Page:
Tuesday, 1 March 2011

Week 2: State - New Hampshire

New Hampshire, the second state in New England on this trip, is renowned for being the first state to declare independence from Great Britain in January 1776, while its state motto "Live Free or Die" is famous throughout the United States and has lent itself to the names of two novels, three films and an episode of the Sopranos. Known as 'The Granite State' in reference to its geology, the White Mountains cover a quarter of the state, the highest summits of which are all named after former U.S. Presidents in order of serving (the tallest being Mount Washington). The population of New Hampshire is 1.3 million, the capital is Concord and the largest city is Manchester.

Notable films set in New Hampshire include On Golden Pond (Squam Lake), Our Town (based on the play by Thornton Wilder and inspired by the town of Peterborough, Hillsborough County where Wilder spent his summers), Jumanji (filmed in Keene, Cheshire County) and In the Mouth of Madness (inspired by the works of New England resident H. P. Lovecraft).

The quintessential New Hampshire author is John Irving who was born in 1942 in Exeter, Rockingham County (also the birthplace of New Hampshire's most famous living writer Dan Brown) and has set many of his novels in the state. The World According to Garp, A Prayer for Owen Meany and A Widow for One Year all feature schools based on the Phillips Exeter Academy of which Irving is an alumnus, while Last Night in Twisted River opens on a logging settlement on the Androscoggin River.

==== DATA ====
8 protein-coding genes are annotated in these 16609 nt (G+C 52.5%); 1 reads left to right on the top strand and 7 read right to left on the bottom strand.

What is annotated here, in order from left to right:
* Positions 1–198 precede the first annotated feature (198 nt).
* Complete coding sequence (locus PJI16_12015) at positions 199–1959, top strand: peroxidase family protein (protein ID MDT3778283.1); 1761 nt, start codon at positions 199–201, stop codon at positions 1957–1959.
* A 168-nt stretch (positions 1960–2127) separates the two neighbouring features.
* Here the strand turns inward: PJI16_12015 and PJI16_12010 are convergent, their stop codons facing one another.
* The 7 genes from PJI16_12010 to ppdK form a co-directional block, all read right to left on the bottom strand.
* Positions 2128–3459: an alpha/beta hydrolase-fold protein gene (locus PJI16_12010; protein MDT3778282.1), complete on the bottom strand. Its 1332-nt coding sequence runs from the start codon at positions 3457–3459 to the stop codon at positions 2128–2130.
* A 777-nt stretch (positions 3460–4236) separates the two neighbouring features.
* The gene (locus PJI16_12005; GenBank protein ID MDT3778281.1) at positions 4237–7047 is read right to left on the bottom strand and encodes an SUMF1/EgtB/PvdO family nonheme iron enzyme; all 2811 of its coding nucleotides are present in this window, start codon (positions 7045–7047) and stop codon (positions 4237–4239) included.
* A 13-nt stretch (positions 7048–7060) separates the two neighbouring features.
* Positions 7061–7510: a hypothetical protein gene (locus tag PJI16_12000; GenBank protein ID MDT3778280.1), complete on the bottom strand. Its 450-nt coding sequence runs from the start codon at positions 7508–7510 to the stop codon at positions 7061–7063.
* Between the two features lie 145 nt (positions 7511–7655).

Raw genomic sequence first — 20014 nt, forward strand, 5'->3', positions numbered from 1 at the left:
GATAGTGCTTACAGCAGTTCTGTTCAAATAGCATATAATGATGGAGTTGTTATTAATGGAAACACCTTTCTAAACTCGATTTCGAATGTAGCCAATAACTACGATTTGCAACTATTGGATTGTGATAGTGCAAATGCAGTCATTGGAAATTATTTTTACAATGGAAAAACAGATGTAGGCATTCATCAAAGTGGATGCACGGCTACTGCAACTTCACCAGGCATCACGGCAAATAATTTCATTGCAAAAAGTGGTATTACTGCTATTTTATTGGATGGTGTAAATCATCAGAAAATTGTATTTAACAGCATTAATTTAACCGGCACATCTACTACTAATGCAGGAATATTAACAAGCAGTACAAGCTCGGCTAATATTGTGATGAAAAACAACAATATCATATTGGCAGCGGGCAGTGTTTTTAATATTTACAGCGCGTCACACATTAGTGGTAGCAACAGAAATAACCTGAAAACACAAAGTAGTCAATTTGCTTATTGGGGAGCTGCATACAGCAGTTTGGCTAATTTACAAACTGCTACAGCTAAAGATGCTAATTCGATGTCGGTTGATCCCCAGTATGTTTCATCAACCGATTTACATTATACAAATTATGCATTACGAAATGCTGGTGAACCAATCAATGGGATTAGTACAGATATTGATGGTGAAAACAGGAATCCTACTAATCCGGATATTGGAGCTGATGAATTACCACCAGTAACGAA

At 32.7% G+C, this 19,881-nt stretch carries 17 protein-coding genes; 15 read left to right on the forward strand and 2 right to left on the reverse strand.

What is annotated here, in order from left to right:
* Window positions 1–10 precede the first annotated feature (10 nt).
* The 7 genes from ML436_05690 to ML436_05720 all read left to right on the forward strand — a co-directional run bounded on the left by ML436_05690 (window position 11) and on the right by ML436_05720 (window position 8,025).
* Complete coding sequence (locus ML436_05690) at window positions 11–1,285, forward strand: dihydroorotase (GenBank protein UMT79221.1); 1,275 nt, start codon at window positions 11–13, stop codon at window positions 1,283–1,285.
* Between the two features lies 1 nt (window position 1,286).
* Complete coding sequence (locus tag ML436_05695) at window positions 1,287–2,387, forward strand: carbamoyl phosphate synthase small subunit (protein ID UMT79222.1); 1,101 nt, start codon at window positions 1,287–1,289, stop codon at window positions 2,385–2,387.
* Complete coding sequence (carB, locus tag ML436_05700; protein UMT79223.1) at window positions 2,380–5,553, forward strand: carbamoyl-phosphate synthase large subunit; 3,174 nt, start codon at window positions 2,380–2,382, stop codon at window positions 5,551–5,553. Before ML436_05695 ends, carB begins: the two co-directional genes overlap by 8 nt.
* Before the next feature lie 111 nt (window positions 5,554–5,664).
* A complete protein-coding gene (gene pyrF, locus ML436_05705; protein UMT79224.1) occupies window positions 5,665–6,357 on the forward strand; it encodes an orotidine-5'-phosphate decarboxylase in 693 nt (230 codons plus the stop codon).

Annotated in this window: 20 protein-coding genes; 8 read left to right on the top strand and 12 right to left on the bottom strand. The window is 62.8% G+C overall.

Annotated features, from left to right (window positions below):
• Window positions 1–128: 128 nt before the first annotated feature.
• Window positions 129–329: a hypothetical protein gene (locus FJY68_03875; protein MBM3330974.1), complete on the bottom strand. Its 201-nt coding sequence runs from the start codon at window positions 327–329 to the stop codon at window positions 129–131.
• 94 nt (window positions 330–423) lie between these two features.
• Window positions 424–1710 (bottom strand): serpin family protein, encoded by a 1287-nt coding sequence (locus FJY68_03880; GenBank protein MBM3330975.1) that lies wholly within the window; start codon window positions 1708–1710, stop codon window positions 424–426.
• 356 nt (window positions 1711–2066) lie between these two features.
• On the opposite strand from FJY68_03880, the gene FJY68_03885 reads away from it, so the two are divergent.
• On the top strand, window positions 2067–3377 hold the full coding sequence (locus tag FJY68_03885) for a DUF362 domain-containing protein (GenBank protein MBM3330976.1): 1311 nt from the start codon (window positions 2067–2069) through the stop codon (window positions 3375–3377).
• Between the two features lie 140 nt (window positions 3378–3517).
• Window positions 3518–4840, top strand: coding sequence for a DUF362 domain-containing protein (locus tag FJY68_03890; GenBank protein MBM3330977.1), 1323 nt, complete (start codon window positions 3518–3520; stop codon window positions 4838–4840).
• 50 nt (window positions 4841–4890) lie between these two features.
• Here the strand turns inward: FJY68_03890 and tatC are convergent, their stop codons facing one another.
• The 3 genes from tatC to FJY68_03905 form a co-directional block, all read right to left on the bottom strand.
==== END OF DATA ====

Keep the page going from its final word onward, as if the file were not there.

However, as Irving's novels tend to often feature lengthy excursions to Vienna where Irving studied in his twenties I have settled on the best selling novel to date to have been set in New Hampshire - Peyton Place.

First published in 1956, selling 60,000 copies in its first week of release, and going on sell over 32 million copies, Peyton Place was written by Grace Metalious who was born in 1924 in the mill town of Manchester, NH. The fictitious town that lends its name to the title of the novel was based on a composite of Gilmanton, the village where Metalious lived, Laconia, and Alton, all in Belknap County. Its scandalous subject matter (including incest, abortion, and adultery) caused instant controversy upon publication, especially with the inhabitants of small town New England who had inspired it.

Review to follow next week...

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